In July 1998, forty-five I/DD adults and their families faced an unexpected and devastating crisis. For economic reasons, the organization that provided their living arrangements for the last twenty-five years decided to close their Houston branch. The majority of residents from this facility had 30 days to find another home.
The residents and their families searched for other homes in Houston that assisted I/DD adults, but the harsh reality was that other alternatives were either too expensive or had more severe disabilities than that of the displaced residents. Alternatively, finding a facility outside of Houston and moving cities would be extremely challenging for the residents because they already had stable jobs, church affiliations, and family and friends in Houston. The residents and their families felt discouraged, as though they were caught in a terrible storm. How would they manage?
Little did they know that behind-the-scenes, help was on the way!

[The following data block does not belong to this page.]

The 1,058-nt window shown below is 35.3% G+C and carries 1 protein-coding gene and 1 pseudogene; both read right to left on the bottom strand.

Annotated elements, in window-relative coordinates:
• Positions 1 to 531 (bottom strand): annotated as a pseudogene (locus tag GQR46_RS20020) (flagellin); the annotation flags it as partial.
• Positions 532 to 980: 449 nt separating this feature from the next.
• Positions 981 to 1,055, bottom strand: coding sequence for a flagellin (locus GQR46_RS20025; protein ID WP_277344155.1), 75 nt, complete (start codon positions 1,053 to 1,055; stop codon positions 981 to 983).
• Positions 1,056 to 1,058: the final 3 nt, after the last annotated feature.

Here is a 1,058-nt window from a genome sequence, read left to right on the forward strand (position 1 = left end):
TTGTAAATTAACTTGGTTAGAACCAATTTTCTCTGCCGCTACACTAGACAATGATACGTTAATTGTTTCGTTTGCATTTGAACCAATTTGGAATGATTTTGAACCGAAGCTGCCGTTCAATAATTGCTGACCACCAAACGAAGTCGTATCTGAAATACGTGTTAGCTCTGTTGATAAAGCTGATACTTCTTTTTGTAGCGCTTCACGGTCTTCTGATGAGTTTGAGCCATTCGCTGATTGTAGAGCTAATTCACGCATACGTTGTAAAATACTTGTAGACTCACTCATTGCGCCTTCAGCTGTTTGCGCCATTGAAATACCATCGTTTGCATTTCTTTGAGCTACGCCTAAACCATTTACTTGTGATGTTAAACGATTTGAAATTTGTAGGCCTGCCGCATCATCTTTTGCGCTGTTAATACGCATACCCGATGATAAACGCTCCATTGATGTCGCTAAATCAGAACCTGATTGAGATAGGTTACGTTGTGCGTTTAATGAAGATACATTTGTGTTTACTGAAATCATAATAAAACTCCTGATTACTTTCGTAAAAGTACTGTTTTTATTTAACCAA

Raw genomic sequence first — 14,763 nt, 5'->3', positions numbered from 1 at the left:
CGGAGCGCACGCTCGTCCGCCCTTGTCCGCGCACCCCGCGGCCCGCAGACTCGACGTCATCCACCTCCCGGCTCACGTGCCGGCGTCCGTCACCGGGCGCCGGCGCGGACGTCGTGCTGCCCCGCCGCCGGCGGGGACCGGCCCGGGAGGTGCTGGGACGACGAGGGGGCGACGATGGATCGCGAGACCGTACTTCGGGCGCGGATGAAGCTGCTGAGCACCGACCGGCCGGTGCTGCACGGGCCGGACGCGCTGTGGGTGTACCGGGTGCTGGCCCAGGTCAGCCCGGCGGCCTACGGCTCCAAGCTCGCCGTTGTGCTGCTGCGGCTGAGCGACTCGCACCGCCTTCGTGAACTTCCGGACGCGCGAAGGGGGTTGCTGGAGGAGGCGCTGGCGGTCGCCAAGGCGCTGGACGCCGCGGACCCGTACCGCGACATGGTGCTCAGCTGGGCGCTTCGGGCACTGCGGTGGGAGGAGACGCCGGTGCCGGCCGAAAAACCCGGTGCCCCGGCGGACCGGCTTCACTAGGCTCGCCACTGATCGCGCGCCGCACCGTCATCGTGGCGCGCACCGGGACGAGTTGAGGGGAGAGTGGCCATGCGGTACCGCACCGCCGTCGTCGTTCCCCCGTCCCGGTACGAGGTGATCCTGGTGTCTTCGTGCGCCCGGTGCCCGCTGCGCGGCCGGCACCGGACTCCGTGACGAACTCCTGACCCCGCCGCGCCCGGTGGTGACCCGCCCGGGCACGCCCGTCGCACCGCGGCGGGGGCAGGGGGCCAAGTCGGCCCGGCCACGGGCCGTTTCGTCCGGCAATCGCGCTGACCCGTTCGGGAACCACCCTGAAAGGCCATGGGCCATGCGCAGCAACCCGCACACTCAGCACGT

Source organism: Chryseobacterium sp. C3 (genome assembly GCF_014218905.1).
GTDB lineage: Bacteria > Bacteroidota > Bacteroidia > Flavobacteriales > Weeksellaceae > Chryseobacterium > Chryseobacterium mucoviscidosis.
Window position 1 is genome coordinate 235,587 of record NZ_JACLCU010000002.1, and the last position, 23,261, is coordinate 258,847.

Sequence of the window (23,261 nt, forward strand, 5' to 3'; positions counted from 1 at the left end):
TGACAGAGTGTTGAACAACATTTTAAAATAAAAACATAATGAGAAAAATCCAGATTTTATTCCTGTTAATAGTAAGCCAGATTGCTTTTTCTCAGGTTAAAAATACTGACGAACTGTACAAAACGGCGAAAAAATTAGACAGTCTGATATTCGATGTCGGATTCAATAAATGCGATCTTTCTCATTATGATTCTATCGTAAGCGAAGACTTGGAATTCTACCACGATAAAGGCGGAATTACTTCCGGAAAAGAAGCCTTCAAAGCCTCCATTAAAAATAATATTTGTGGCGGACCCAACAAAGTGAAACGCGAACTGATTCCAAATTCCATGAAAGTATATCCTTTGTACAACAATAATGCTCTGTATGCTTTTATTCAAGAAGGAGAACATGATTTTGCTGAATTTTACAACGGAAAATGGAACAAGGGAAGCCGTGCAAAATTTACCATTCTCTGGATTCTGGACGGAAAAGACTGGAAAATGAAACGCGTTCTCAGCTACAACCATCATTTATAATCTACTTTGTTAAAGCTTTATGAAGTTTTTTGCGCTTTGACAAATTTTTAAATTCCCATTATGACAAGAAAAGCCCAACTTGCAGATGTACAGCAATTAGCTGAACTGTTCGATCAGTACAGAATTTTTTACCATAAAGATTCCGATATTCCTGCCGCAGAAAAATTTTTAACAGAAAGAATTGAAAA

Two counselors, Paula Hammond, EdD, and Gabriella Rappaport, PhD who had been working in group therapy with the residents wanted to help. They asked several other staff members if they would continue working with the residents if suitable housing could be located. These staff members gladly agreed! On the very last day at the 11th hour, an apartment complex in Houston graciously agreed to house all the residents. With housing secured, an experienced staff on board, and hope on the horizon, Noah’s House was born in August of 1998. The name “Noah’s House” was appropriate because the terrible storm had passed, and sunny days were finally arriving!
The apartment complex was home for many years, but there was always a dream to have one facility that was built specifically to serve the needs of I/DD adults. Through the generosity and care of many people and institutions, this dream finally became a reality. In 2009, the residents moved to a brand new 50-room building in Southwest Houston.Since 1998, Noah’s House continues to be a thriving community of joyful and resilient residents. Over 81% of employable residents are working in the community, and an occupancy rate of over 92% has been maintained since moving into the new facility.We are deeply grateful for the last 20 years. With the help of people like you, we hope to continue blessing our residents and their families for many years to come.